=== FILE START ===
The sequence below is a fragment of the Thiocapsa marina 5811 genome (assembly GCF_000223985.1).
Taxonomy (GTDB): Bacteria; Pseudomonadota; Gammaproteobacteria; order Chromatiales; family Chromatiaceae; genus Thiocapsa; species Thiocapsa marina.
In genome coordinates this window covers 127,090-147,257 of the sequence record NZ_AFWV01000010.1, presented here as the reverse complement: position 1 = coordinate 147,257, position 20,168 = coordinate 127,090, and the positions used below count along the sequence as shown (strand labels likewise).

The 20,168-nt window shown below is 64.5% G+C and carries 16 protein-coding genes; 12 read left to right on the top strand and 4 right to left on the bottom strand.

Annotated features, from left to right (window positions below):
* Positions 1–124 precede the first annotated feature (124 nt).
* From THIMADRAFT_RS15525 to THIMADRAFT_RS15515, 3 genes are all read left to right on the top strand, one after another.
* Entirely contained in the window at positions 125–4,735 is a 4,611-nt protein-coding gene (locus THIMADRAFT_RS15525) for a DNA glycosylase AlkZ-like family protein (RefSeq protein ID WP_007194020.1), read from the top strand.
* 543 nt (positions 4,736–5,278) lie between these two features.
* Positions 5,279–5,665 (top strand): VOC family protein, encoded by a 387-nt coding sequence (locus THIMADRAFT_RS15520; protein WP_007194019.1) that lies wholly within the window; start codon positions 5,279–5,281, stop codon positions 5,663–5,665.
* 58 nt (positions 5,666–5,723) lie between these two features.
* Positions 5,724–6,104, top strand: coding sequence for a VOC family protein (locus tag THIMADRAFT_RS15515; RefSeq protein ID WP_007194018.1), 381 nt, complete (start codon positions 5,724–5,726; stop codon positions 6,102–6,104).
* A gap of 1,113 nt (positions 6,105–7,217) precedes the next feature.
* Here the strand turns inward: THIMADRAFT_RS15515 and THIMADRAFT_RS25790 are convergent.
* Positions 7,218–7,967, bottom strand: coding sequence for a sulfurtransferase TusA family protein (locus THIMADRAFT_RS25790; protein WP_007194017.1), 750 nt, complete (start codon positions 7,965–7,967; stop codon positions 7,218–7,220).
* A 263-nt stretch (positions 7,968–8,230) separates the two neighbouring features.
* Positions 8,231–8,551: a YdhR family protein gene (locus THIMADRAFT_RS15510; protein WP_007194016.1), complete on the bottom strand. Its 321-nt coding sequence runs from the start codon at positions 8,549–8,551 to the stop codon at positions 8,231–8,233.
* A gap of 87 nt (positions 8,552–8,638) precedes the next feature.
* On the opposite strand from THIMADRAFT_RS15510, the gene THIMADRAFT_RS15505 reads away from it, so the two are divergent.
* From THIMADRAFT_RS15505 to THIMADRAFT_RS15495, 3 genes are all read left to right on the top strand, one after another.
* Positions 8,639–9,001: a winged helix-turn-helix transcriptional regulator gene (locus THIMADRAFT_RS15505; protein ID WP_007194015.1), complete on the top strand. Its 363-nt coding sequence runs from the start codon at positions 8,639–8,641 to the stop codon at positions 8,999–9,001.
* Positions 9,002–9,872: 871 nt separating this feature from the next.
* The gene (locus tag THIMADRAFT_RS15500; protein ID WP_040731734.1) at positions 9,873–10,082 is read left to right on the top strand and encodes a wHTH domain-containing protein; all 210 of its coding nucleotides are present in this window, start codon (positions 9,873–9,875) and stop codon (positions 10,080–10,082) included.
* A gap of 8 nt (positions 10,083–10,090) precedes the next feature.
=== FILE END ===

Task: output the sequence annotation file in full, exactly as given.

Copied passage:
The sequence below is a fragment of the Thiocapsa marina 5811 genome (assembly GCF_000223985.1).
Taxonomy (GTDB): Bacteria; Pseudomonadota; Gammaproteobacteria; order Chromatiales; family Chromatiaceae; genus Thiocapsa; species Thiocapsa marina.
In genome coordinates this window covers 127,090-147,257 of the sequence record NZ_AFWV01000010.1, presented here as the reverse complement: position 1 = coordinate 147,257, position 20,168 = coordinate 127,090, and the positions used below count along the sequence as shown (strand labels likewise).

The 20,168-nt window shown below is 64.5% G+C and carries 16 protein-coding genes; 12 read left to right on the top strand and 4 right to left on the bottom strand.

Annotated features, from left to right (window positions below):
* Positions 1–124 precede the first annotated feature (124 nt).
* From THIMADRAFT_RS15525 to THIMADRAFT_RS15515, 3 genes are all read left to right on the top strand, one after another.
* Entirely contained in the window at positions 125–4,735 is a 4,611-nt protein-coding gene (locus THIMADRAFT_RS15525) for a DNA glycosylase AlkZ-like family protein (RefSeq protein ID WP_007194020.1), read from the top strand.
* 543 nt (positions 4,736–5,278) lie between these two features.
* Positions 5,279–5,665 (top strand): VOC family protein, encoded by a 387-nt coding sequence (locus THIMADRAFT_RS15520; protein WP_007194019.1) that lies wholly within the window; start codon positions 5,279–5,281, stop codon positions 5,663–5,665.
* 58 nt (positions 5,666–5,723) lie between these two features.
* Positions 5,724–6,104, top strand: coding sequence for a VOC family protein (locus tag THIMADRAFT_RS15515; RefSeq protein ID WP_007194018.1), 381 nt, complete (start codon positions 5,724–5,726; stop codon positions 6,102–6,104).
* A gap of 1,113 nt (positions 6,105–7,217) precedes the next feature.
* Here the strand turns inward: THIMADRAFT_RS15515 and THIMADRAFT_RS25790 are convergent.
* Positions 7,218–7,967, bottom strand: coding sequence for a sulfurtransferase TusA family protein (locus THIMADRAFT_RS25790; protein WP_007194017.1), 750 nt, complete (start codon positions 7,965–7,967; stop codon positions 7,218–7,220).
* A 263-nt stretch (positions 7,968–8,230) separates the two neighbouring features.
* Positions 8,231–8,551: a YdhR family protein gene (locus THIMADRAFT_RS15510; protein WP_007194016.1), complete on the bottom strand. Its 321-nt coding sequence runs from the start codon at positions 8,549–8,551 to the stop codon at positions 8,231–8,233.
* A gap of 87 nt (positions 8,552–8,638) precedes the next feature.
* On the opposite strand from THIMADRAFT_RS15510, the gene THIMADRAFT_RS15505 reads away from it, so the two are divergent.
* From THIMADRAFT_RS15505 to THIMADRAFT_RS15495, 3 genes are all read left to right on the top strand, one after another.
* Positions 8,639–9,001: a winged helix-turn-helix transcriptional regulator gene (locus THIMADRAFT_RS15505; protein ID WP_007194015.1), complete on the top strand. Its 363-nt coding sequence runs from the start codon at positions 8,639–8,641 to the stop codon at positions 8,999–9,001.
* Positions 9,002–9,872: 871 nt separating this feature from the next.
* The gene (locus tag THIMADRAFT_RS15500; protein ID WP_040731734.1) at positions 9,873–10,082 is read left to right on the top strand and encodes a wHTH domain-containing protein; all 210 of its coding nucleotides are present in this window, start codon (positions 9,873–9,875) and stop codon (positions 10,080–10,082) included.
* A gap of 8 nt (positions 10,083–10,090) precedes the next feature.